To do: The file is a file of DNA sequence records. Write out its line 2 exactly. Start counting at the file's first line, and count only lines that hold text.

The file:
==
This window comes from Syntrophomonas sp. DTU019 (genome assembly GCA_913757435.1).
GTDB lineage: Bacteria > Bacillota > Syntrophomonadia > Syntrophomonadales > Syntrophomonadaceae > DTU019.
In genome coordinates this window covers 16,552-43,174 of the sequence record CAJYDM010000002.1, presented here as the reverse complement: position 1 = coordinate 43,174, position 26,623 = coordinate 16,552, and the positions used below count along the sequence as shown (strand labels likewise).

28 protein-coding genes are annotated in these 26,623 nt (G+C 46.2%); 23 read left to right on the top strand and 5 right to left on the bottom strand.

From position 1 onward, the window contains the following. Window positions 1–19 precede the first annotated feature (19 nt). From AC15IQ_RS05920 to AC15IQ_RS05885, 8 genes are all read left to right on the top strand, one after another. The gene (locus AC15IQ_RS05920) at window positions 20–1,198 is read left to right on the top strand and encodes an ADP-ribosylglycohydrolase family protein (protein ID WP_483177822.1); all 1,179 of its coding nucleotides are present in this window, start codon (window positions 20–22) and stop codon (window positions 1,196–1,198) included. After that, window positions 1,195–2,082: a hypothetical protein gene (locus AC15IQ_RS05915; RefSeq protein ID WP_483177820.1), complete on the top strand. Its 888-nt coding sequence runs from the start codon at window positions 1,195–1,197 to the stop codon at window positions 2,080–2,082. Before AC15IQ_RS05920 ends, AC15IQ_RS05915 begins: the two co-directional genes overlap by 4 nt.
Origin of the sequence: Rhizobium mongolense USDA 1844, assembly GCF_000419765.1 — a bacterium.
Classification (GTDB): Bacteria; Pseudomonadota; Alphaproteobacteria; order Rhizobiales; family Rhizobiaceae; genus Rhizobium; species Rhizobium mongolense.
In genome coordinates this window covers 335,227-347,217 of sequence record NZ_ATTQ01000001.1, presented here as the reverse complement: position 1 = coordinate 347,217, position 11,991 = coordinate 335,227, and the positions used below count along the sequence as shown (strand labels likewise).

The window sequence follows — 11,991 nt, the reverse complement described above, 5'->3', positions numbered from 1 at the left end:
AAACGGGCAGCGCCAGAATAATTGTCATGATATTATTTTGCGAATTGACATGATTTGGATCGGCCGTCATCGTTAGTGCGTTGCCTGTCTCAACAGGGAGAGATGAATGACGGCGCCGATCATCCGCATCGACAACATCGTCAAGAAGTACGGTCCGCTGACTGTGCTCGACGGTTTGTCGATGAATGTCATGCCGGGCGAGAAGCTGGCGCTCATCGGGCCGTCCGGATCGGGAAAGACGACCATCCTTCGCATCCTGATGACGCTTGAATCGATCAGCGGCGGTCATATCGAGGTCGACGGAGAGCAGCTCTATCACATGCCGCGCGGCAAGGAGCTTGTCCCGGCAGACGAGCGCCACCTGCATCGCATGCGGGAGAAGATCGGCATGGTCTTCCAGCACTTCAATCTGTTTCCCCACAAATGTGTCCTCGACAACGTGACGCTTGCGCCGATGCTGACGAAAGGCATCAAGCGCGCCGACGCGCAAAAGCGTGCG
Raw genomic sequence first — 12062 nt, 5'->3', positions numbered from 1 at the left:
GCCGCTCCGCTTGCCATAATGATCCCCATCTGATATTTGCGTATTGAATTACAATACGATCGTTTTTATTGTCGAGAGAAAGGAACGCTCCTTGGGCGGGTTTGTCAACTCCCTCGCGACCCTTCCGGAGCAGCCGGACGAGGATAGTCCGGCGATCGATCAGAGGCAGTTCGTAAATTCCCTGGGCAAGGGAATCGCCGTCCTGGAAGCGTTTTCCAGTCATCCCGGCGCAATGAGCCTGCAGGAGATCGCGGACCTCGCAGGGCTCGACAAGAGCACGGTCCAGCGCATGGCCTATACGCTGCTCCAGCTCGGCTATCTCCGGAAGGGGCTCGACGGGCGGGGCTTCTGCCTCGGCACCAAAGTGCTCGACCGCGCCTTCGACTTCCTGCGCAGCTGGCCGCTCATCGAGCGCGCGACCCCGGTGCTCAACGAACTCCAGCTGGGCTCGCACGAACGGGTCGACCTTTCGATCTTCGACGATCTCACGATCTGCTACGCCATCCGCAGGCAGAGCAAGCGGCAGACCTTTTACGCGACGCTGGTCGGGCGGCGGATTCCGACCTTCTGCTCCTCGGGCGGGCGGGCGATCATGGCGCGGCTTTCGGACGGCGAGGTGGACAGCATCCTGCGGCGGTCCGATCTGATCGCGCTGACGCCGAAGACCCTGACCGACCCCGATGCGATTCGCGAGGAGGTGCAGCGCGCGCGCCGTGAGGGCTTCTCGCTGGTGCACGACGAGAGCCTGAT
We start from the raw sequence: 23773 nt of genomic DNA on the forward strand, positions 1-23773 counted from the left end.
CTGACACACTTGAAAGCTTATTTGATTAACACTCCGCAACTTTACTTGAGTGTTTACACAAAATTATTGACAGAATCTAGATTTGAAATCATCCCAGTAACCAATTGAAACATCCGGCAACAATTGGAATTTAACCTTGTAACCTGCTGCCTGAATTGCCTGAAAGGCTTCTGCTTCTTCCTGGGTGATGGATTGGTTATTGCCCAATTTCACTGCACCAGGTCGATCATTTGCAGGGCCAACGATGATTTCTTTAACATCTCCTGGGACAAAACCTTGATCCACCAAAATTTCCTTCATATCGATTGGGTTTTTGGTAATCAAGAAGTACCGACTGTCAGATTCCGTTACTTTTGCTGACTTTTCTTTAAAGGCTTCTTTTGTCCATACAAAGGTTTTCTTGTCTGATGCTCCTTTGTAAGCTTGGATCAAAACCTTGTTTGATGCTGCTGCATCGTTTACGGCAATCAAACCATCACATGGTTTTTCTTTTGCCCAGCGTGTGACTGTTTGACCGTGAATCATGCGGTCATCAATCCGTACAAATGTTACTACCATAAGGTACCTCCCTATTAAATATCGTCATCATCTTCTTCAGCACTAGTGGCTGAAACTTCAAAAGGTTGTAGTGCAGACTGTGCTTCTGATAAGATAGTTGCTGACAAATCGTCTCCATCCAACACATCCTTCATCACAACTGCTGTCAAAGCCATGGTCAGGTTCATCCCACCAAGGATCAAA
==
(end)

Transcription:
GTDB lineage: Bacteria > Bacillota > Syntrophomonadia > Syntrophomonadales > Syntrophomonadaceae > DTU019.